They may not have the ancient Baroque, Bohemian or Gothic architecture of their more fabled European counterparts but the castles of Australia and New Zealand are enchanting nonetheless. Constructed in the faux-medieval style by eccentric and decidedly well-heeled Antipodeans, these turreted fortresses have been converted into theme parks, events centres, hotels and fine dining establishments.
If you’re looking for an entertaining experience of the Dark Ages, the castles Down Under are well worth a visit.
The oldest and arguably most authentic castle in Oceania is Larnach Castle, once the private residence of banker and parliamentarian, William Larnach. Situated atop the Otago Peninsula and with sweeping views of Dunedin, the harbour and the Pacific Ocean, the vast stone edifice was constructed in 1871.
Only the very best materials were used in the build; Venetian glass, Welsh shale, Italian marble and English and French tiles. No expense was spared. As Larnach had made his fortune servicing the gold fields of first Australia and then New Zealand, hundreds of thousands of New Zealand dollars were paid to the European craftsmen who took 12 years to decorate the interior.
Despite his enormous wealth, Larnach committed suicide and the castle and estate soon became neglected and overgrown. It was purchased by the Barker family in 1967 and revamped to its former glory. During this period the now famous Larnach gardens were re-established. Today, the quarter of a hectare natural wonderland is recognised as a Garden of International Significance and is only one of six in New Zealand.
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Originally styled on England’s Warwick Castle and vastly expanded over the years, Camelot Castle is now a popular wedding and events venue that offers gourmet meals and overnight accommodation. Located close to the city of Adelaide in South Australia, the castle was commissioned by wealthy land agent, Albert Pinchbeck in 1936.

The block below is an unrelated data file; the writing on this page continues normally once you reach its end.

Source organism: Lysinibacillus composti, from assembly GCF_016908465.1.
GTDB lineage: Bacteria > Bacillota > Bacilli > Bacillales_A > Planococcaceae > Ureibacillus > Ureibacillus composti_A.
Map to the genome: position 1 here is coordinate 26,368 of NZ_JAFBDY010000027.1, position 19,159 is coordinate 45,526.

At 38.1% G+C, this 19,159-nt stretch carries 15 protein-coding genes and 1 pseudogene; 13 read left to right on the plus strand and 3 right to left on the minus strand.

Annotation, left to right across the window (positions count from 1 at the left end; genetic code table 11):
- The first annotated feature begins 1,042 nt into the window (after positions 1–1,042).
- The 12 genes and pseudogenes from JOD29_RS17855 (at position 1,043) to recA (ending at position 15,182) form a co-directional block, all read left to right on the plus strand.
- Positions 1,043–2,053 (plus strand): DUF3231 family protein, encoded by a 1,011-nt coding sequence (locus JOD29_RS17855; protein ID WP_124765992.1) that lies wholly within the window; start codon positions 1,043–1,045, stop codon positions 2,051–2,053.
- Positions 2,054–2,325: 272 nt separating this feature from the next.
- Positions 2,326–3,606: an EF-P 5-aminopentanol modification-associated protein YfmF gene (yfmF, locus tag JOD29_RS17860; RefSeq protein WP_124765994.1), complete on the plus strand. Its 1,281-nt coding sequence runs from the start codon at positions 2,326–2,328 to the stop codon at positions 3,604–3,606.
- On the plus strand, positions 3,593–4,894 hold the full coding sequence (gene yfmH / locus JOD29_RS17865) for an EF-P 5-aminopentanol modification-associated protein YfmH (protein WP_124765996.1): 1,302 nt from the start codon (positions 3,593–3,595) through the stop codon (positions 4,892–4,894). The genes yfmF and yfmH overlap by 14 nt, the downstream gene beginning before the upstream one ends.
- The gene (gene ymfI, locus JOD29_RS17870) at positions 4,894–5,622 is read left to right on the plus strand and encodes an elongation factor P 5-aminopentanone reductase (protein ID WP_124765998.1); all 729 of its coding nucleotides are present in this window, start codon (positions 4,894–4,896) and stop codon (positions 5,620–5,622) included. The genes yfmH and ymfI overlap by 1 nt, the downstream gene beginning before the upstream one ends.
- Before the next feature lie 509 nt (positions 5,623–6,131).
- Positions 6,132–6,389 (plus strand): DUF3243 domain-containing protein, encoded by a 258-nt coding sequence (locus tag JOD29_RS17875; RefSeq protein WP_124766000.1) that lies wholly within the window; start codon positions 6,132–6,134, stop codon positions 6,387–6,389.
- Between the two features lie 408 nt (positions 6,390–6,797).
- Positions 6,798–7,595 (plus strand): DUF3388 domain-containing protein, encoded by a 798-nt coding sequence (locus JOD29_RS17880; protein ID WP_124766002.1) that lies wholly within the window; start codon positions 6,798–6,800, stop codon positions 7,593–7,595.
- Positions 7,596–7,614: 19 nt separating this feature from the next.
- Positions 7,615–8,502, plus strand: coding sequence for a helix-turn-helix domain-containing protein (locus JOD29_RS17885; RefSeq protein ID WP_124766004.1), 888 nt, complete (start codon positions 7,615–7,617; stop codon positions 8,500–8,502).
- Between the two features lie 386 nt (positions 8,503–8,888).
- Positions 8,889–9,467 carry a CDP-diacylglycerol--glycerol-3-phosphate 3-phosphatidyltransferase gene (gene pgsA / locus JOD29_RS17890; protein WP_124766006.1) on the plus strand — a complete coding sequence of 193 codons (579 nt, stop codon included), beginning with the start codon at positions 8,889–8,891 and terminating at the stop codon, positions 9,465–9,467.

It was constructed from local stone by an Italian stone mason and today houses suits of armour, swords, shields and other typically medieval paraphernalia. Highlights are the lovely secluded gardens, the food and the entertaining theatrical enactments of the days of yore!
Kryal Castle was erected by 1972 by Ballarat local, Keith Ryall, who had rather appropriately made a small fortune manufacturing medieval body armour and weaponry. The boilermaker by trade had a fertile imagination, as is evident from the extraordinary detail that went into the both the construction of the castle and the original side shows – a Wax of Torture Museum, jousting competitions, public whippings, jesters and jugglers.
Today, the Melbourne attraction is a theme park, hotel and events centre. You can visit all sorts of ‘Disneyfied’ destinations that include the Arthurian-themed Knight’s Round Table, Wizard’s Workshop and Tower Dungeon. The original jousting tournament is still on the schedule but is more fantastical than authentic.
Built by immigrant Scots in 1972, Sunshine Castle is the ‘medieval’ cornerstone of Queensland’s Sunshine Coast. The rather vast structure is a hotchpotch of architectural styles, displaying smatterings of Norman, Medieval and Tudor towers, halls and facades.
Over the years it has been a doll museum, a castellated fairytale destination and a visitor attraction recognised for its display of genuine suits of armour from across Europe. In current times, Sunshine Castle is a popular venue for parties, functions and weddings. It hosts the annual Opera at the Castle, the showpiece of Bli Bli Australia!